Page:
If you were in the back of a van going the speed of light, could you see to shoot the driver, or would all of the light be piled up against the rear wall of the van???

Or, would you get hit with your own bullet as it exited the muzzle and flew backward?

Or, since nothing can travel faster than light, and if you are already travelling at light speed and a bullet travelling forward would be going faster than light, would your gun just explode?

Or, would the speed of light in your frame of reference remain the same, but time slow down such that you could easily see and shoot the driver, although for an observer in a different reference frame it seemed to take you and infinte amount of time to pull trigger?

Stupid Einstein and his Relativity...

—Dan




None of the above. No matter how fast you travel, everything would be perfectly normal inside the van.

Of course, some interesting things might appear to happen to people not travelling the same speed as you, and they will observe some interesting things happening in the van.
Link Posted: 8/17/2005 11:11:50 AM EDT

Originally Posted By WildBoar:

Originally Posted By NoVaGator:
if it's a 9mm it won't make a difference



Its like getting punched.



normal punch...or a squat dog punch?
Link Posted: 8/17/2005 11:22:47 AM EDT
Didn't anyone see 'Rat Race'? The bullet slowly caught up to jet powered racer that was trying to break the sound barrier! Geez!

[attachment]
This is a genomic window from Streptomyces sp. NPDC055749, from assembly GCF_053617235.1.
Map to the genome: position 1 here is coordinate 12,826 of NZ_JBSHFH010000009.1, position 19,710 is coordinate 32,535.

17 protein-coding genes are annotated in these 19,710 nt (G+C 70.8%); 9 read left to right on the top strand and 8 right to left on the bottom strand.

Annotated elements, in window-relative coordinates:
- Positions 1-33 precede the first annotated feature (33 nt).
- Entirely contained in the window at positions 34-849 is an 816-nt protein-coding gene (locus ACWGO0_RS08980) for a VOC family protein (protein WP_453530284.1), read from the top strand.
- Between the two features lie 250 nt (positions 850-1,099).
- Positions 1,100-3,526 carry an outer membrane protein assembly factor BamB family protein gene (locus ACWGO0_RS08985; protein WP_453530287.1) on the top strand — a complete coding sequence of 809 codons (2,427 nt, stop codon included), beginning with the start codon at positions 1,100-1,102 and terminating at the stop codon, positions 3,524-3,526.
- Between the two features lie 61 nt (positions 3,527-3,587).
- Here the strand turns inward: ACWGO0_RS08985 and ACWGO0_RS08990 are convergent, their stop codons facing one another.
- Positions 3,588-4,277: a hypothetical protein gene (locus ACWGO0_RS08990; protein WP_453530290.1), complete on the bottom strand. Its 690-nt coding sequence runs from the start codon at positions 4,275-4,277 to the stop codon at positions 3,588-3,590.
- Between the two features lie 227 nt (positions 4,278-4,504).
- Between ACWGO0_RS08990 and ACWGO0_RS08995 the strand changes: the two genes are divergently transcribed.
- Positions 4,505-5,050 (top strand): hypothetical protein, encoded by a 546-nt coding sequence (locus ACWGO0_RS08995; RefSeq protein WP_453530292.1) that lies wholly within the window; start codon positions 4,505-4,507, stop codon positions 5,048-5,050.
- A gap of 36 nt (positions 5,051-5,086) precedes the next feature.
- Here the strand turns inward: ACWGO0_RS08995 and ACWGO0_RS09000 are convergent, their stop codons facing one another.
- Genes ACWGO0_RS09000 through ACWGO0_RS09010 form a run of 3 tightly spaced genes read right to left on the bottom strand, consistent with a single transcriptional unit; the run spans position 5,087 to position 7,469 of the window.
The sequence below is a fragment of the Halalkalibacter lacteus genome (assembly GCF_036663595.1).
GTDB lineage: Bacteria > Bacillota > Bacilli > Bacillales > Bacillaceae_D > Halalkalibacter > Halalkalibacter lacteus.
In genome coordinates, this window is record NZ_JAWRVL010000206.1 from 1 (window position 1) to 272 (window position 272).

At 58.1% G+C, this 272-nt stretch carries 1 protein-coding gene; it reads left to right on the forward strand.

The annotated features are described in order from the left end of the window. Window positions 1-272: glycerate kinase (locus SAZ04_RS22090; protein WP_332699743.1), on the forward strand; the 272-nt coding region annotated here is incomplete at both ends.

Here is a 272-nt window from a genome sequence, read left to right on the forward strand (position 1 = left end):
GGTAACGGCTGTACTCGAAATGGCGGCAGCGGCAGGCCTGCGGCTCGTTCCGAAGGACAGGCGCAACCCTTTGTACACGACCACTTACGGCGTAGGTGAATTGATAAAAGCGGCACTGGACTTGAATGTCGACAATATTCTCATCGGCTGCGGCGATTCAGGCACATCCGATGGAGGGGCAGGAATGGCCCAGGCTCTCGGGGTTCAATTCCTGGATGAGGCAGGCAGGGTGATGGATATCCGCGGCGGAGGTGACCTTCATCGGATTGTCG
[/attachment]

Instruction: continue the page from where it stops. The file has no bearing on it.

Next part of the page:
Link Posted: 8/17/2005 2:23:14 PM EDT


It's Newtonian relativity, and you are right.

What matters in the impact is the differential velocity between bullet and target. The bullet hits you at 1 fps, and the impact point absorbs the energy difference for the bullet travelling 1 fps. You and the bullet are then presumably a system (you have it in your pocket or whatever) and the system, you plus the bullet, have the kinetic energy of you at 3000 fps and the bullet at 3000 fps. The kinetic energy of the bullet's differential speed, 1fps, is lost as heat or deformation in the impact point.

Jim
Link Posted: 8/17/2005 2:25:02 PM EDT

Originally Posted By danco:

Originally Posted By Greenhorn:
See my last post. Short answer, no, if Einstein is correct.



Actually, Einstein has already been proven correctto the limits of our current ability to test. Relativistic effects have to be taken into account with the GPS satellites, since their clocks tend to run fast...

—Dan



Slight correction...
Link Posted: 8/17/2005 2:25:43 PM EDT

p.s.--There is NO SUCH THING as a stupid physics question.
Link Posted: 8/17/2005 2:50:25 PM EDT

Originally Posted By KS_Physicist:
p.s.--There is NO SUCH THING as a stupid physics question.



No such thing as a short answer either.
Link Posted: 8/17/2005 3:42:22 PM EDT